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Wednesday,04-August-2021

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India not giving accurate Covid death count, dirtying environment: Donald Trump

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US President Donald Trump has said that India does not give a “straight count” on the Covid-19 deaths and is dirtying the environment.

During the presidential debate on Tuesday night with Democratic Party presidential candidate Joe Biden, they both sparred over the extent of the deaths caused by the pandemic.

Biden said that the 200,000 people who died of the coronavirus in America were 20 per cent of the global death toll of 1 million while the US population is only 4 per cent of the world.

Trump shot back, “When you talk about numbers you know how many people dies in China? You know how many people dies in Russia? You don’t know how many people died in India. They don’t give you a straight count.”

Trump said that the pandemic was China’s fault, but Biden tried to deflect China’s role wanting to pin the blame for its ravages on Trump.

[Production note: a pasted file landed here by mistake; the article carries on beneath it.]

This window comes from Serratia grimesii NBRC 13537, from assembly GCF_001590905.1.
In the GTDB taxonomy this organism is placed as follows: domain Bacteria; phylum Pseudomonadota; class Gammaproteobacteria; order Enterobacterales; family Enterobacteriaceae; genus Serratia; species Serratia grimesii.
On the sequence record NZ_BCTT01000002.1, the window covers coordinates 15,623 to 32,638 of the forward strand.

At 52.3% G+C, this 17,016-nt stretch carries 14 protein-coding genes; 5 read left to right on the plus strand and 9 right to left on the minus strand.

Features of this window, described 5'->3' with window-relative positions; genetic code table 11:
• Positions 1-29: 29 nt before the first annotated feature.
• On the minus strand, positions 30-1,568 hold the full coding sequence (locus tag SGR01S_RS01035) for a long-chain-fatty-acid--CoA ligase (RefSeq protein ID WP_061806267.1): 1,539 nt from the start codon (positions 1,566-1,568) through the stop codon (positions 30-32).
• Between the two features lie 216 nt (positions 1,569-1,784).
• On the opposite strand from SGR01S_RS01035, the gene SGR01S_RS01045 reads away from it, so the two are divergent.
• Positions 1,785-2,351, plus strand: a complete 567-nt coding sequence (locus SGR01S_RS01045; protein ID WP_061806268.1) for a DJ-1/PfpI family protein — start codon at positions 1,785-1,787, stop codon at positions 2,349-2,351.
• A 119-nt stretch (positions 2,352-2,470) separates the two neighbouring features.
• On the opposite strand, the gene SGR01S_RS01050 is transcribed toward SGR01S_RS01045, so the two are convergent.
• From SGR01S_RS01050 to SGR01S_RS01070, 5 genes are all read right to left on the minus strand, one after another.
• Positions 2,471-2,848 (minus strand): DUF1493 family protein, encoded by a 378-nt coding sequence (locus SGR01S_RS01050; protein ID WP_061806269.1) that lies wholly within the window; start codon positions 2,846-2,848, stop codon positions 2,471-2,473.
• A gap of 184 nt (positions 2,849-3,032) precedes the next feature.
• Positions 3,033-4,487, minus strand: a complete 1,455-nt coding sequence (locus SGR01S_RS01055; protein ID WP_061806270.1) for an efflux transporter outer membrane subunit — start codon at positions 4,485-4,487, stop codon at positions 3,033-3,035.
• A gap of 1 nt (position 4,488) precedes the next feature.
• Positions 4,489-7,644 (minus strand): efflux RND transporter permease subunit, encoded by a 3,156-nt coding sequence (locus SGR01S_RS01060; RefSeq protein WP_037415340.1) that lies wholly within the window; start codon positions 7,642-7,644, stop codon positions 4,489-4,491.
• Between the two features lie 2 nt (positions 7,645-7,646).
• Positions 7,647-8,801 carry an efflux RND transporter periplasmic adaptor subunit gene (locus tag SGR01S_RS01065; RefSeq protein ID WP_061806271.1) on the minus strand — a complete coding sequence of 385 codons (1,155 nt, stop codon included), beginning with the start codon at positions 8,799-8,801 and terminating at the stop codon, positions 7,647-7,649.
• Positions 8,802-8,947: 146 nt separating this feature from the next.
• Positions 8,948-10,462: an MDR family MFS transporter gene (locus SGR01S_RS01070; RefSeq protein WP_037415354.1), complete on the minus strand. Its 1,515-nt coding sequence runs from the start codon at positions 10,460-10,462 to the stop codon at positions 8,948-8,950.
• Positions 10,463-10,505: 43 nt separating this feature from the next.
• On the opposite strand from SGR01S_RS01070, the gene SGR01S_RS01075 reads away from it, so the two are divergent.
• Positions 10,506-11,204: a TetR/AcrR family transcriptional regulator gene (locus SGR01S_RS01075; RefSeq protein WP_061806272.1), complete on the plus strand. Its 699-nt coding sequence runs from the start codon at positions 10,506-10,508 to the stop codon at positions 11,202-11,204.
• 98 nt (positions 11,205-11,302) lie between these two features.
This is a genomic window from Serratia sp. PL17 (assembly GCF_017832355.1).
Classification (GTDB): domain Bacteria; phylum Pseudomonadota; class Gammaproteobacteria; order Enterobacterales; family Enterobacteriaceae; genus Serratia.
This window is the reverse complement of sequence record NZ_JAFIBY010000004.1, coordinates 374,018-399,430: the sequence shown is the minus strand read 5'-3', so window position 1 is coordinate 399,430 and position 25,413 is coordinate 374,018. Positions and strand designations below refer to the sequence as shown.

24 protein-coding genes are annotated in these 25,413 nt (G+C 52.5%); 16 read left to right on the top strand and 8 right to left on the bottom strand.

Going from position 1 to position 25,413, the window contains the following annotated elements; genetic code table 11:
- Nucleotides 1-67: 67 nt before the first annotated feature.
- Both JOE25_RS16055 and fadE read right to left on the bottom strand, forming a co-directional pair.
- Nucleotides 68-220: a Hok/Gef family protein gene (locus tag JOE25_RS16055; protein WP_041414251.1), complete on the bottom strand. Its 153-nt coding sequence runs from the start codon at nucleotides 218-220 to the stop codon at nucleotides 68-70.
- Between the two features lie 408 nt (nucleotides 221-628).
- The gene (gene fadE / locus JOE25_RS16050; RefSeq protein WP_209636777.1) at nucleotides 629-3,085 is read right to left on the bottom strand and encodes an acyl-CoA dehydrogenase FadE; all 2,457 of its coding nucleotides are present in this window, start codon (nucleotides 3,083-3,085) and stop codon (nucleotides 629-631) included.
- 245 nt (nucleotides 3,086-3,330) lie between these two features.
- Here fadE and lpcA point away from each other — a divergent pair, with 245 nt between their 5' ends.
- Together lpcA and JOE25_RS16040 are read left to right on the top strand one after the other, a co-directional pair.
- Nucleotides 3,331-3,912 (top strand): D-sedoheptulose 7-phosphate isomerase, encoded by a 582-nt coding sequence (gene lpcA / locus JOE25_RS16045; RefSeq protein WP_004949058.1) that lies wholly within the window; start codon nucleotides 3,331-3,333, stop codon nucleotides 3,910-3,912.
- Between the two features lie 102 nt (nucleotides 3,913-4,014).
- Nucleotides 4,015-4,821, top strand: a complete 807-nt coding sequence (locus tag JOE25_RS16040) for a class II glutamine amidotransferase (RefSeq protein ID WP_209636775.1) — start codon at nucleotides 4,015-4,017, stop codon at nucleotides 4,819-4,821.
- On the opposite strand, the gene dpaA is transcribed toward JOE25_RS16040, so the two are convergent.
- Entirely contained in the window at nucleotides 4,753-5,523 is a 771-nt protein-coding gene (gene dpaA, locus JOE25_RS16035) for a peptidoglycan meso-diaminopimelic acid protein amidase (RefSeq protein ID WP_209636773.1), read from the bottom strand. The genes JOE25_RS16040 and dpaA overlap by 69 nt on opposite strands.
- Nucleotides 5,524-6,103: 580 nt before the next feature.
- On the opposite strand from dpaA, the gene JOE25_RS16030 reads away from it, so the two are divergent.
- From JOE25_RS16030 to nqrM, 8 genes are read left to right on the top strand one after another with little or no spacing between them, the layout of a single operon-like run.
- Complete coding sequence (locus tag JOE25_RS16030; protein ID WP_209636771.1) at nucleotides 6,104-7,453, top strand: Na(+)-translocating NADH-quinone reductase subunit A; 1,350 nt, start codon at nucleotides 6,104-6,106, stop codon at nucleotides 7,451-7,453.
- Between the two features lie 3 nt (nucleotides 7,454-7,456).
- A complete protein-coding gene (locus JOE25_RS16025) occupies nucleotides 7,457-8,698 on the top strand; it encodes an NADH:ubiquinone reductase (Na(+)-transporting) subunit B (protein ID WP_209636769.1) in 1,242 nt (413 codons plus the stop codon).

When climate change and the Paris Climate Agreement, from which Trump withdrew the US came up, he said, “China sends up real dirt into the air. Russia does. India does.”

Biden made a threat to countries that will not follow his environmental agenda warning Brazil that if it continues tearing down forests, “You’re gonna have significant economic consequences.”

The first debate held in Cleveland was about domestic issues and there were no international questions on the agenda set out by Chris Wallace of Fox News, who was the moderator for the debate. The mention of India and the other two were among passing references to foreign countries.

Earlier in his news conferences he had mentioned India’s record of conducting COVID-19 tests as the second-best in the world and only behind the US.

International News

India and China militaries hold talks to resolve border dispute

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The twelfth round of top commanders-level talks between India and China are underway at Moldo on the Chinese side in the Ladakh region on Saturday.

The talks are happening after a gap of three months. Indian military delegates are discussing disengagement at friction areas like Hot Springs, Gogra and 900 square km Depsang plains.

Indian delegation is led by Leh-based XIV Corps chief Lt Gen P.G.K. Menon and Additional Secretary (East Asia) in the Ministry of External Affairs, Naveen Srivastava.

The Chinese military delegation is led by Commander of the PLA’s Western Theatre Command Xu Qiling, who was appointed earlier this month.